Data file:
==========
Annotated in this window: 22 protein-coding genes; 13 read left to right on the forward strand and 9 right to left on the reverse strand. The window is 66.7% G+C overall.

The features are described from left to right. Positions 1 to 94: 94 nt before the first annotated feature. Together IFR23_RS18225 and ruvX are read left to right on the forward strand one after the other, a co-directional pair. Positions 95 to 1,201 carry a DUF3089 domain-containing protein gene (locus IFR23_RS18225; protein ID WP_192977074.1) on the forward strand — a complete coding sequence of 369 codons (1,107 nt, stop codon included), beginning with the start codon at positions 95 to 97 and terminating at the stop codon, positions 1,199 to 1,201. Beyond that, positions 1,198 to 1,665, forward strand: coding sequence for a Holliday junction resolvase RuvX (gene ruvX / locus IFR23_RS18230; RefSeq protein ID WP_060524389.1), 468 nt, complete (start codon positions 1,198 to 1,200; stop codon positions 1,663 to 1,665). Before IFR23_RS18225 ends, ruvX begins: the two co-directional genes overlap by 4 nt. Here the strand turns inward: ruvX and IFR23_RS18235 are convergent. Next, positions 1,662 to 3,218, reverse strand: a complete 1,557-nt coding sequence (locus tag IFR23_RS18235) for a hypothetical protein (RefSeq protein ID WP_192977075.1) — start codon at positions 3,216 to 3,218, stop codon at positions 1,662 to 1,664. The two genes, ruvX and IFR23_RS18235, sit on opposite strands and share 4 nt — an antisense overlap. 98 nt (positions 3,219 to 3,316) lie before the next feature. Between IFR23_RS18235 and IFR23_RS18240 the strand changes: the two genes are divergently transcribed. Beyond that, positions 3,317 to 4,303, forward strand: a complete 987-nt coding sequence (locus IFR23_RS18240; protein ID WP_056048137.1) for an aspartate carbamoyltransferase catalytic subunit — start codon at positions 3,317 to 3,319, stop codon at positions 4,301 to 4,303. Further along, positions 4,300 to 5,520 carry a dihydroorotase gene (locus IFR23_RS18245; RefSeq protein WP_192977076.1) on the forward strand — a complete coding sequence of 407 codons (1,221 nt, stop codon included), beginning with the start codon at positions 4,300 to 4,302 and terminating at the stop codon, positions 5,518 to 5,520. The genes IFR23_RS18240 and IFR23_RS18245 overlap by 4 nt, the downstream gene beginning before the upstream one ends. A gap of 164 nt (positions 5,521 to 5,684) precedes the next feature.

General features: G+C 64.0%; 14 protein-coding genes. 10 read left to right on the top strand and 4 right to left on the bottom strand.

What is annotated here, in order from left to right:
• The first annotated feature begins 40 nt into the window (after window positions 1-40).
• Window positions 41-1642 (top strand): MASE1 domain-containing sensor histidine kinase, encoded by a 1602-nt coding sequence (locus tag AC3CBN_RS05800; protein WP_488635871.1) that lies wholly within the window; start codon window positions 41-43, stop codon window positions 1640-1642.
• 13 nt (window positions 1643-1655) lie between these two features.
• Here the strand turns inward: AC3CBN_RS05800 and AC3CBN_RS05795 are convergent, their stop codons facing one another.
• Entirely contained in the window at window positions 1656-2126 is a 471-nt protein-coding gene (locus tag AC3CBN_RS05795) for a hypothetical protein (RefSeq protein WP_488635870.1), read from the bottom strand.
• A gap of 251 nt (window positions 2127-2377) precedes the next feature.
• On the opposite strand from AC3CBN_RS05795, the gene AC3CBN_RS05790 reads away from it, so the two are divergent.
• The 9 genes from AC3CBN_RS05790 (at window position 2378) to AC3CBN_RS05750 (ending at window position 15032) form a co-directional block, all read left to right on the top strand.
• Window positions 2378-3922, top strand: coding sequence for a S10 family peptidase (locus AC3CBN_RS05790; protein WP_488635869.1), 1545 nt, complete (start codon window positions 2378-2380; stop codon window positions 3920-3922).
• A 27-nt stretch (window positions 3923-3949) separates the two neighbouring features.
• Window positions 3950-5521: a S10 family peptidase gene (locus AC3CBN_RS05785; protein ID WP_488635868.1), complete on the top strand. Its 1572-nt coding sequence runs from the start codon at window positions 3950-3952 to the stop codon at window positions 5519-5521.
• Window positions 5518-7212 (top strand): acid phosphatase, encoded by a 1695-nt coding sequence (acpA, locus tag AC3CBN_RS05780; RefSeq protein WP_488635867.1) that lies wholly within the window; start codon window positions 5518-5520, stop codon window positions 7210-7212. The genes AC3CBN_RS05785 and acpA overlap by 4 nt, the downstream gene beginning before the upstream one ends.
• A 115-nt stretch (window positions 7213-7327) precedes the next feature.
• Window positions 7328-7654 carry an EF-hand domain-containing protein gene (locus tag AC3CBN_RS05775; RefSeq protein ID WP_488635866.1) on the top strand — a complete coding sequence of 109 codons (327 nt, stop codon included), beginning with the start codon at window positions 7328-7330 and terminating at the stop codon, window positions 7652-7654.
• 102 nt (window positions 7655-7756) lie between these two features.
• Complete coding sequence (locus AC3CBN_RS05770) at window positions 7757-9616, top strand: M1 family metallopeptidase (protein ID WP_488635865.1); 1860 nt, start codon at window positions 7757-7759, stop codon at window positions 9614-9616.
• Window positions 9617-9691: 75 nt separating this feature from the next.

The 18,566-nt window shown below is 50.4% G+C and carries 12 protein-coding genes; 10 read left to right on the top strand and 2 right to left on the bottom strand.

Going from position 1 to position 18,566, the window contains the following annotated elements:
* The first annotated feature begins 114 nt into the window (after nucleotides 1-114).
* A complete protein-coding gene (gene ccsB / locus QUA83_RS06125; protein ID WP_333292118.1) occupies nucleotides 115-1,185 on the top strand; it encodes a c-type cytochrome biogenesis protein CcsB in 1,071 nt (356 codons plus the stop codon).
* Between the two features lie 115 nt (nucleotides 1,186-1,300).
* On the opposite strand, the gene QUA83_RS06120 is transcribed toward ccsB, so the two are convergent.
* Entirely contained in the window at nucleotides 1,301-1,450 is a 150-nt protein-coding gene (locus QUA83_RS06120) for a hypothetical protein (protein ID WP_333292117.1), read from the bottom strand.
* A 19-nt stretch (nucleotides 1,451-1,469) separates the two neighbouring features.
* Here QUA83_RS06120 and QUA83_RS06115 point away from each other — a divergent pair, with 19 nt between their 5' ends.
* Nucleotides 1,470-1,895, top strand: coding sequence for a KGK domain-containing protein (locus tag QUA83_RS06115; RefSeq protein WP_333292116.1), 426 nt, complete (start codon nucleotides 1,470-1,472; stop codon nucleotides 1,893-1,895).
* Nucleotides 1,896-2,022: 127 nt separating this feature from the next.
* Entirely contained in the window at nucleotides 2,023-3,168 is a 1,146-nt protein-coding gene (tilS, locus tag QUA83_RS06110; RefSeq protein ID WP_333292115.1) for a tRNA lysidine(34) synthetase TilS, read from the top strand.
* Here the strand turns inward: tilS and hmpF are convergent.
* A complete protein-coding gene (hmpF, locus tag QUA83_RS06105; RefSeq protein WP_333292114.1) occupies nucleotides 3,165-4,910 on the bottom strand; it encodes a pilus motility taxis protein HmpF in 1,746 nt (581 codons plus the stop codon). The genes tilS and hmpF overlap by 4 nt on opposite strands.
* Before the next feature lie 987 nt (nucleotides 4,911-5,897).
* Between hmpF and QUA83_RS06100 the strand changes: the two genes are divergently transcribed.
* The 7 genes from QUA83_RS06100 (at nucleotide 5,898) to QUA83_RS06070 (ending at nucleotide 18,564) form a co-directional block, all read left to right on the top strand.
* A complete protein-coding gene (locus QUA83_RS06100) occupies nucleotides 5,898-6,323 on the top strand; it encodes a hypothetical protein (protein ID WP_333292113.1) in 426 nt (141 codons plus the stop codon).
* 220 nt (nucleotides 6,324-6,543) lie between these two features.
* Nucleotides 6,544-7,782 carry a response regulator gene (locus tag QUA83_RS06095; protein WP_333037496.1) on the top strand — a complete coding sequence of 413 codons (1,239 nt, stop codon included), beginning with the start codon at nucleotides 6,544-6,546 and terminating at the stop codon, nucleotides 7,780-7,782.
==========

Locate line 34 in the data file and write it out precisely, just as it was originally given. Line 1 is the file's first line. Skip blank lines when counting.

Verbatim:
* Here the strand turns inward: tilS and hmpF are convergent.